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Monday, October 18, 1999 Published at 10:44 GMT 11:44 UK


Sci/Tech

Ministers 'ignoring public' on GM food

Trials of GM crops sparked protests from environmentalists

The government has underestimated the intelligence of the public over its policies on genetically-modified (GM) foods, says a new report.


The BBC's Nicola Carslaw: "The government says it has encouraged open debate"
The Economic and Social Research Council (ESRC) report, published on Monday, also says the general public believes the government is biased in favour of GM foods. Many people believe the government wants GM food to be a success because the biotechnology industry may boost the UK economy.

The authors of the report say ministers believed their policies were based on sound scientific grounds and they treated public resistance as irrational.

Science not enough


Dr Frans Berkhout: "Science can't answer all the questions"
Dr Frans Berkhout, Co-Director of the ESRC Global Environmental Change Programme told the BBC that a scientific approach to safety assessment was not enough.

"You need to bring political and ethical judgements to bear - that's central to understanding whether these risks are acceptable," he said. "And to do that you need to bring people into the process and people have very sophisticated and sensible attitudes to these kinds of risk."

UK Environment Minister, Michael Meacher, also speaking to the BBC, said he supported involving the public: "The Advisory Committee on Novel Foods and Processes issued a consultation paper only last week on measures to increase the openness of the safety assessment of GM foods and to encourage more public participation."


Michael Meacher: "I strongly support openness and transparency"
He added: "The fact is that no GM food is approved unless our top scientific advisers are sure it is as safe as its conventional counterpart."

Public ahead of scientists

The report says ministers must change their philosophy on the "science of risk" in order to handle future problems better than past ones, such as the BSE crisis.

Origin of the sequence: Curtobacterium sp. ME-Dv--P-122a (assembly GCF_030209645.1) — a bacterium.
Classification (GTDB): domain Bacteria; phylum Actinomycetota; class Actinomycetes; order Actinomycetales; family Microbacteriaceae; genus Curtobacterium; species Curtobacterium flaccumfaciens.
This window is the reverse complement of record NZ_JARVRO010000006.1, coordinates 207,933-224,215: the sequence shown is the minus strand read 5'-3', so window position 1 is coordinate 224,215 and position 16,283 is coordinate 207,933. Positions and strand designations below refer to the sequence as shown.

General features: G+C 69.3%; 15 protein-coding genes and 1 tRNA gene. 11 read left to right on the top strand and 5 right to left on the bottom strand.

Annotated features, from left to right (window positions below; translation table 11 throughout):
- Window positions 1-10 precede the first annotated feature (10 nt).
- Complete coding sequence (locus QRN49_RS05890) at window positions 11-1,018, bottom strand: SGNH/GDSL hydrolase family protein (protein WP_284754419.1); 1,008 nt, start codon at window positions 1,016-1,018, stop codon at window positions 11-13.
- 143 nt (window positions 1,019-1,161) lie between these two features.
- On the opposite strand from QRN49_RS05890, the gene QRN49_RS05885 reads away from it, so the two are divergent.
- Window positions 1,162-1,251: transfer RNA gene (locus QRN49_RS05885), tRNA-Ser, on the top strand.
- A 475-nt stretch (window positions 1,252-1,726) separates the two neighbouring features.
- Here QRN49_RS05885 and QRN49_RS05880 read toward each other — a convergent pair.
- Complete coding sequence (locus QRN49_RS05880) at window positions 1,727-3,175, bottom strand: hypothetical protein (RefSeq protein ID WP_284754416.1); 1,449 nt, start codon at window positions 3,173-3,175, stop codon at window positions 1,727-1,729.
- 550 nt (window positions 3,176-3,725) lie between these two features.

The report's editor, Alister Scott, said: "If anything, the public are ahead of many scientists and policy advisors in their instinctive feeling for the need to act in a precautionary way."

Food under the microscope
"GM food involves new technologies whose long-term environmental effects are uncertain, and where we are quite simply ignorant of the likely range of their potential impacts."

The authors suggest that new forms of decision-making could include citizens' juries, where a selected group evaluates different possibilities, or larger consensus conferences. Other methods could include focus groups and deliberative polls, where people are briefed on an issue and then interviewed as part of a survey.


[ image: Experiments suggest GM potatoes damaged rats' stomachs]
Experiments suggest GM potatoes damaged rats' stomachs
The report comes out only days after the scientific research which sparked the intense debate over the safety of GM foods was published in the health journal, The Lancet.

Dr Arpad Pusztai suggested his experiments showed that rats fed on GM potatoes suffered stomach and intestine damage. But the experiments were heavily criticised by fellow scientists.

Harry Kuiper from the Netherlands State Institute for Quality Control of Agricultural Products said: "The experiments were incomplete, included too few animals, and lacked controls. The results are difficult to interpret and do not allow the conclusion that the genetic modification of potatoes accounts for adverse effects in animals." <P



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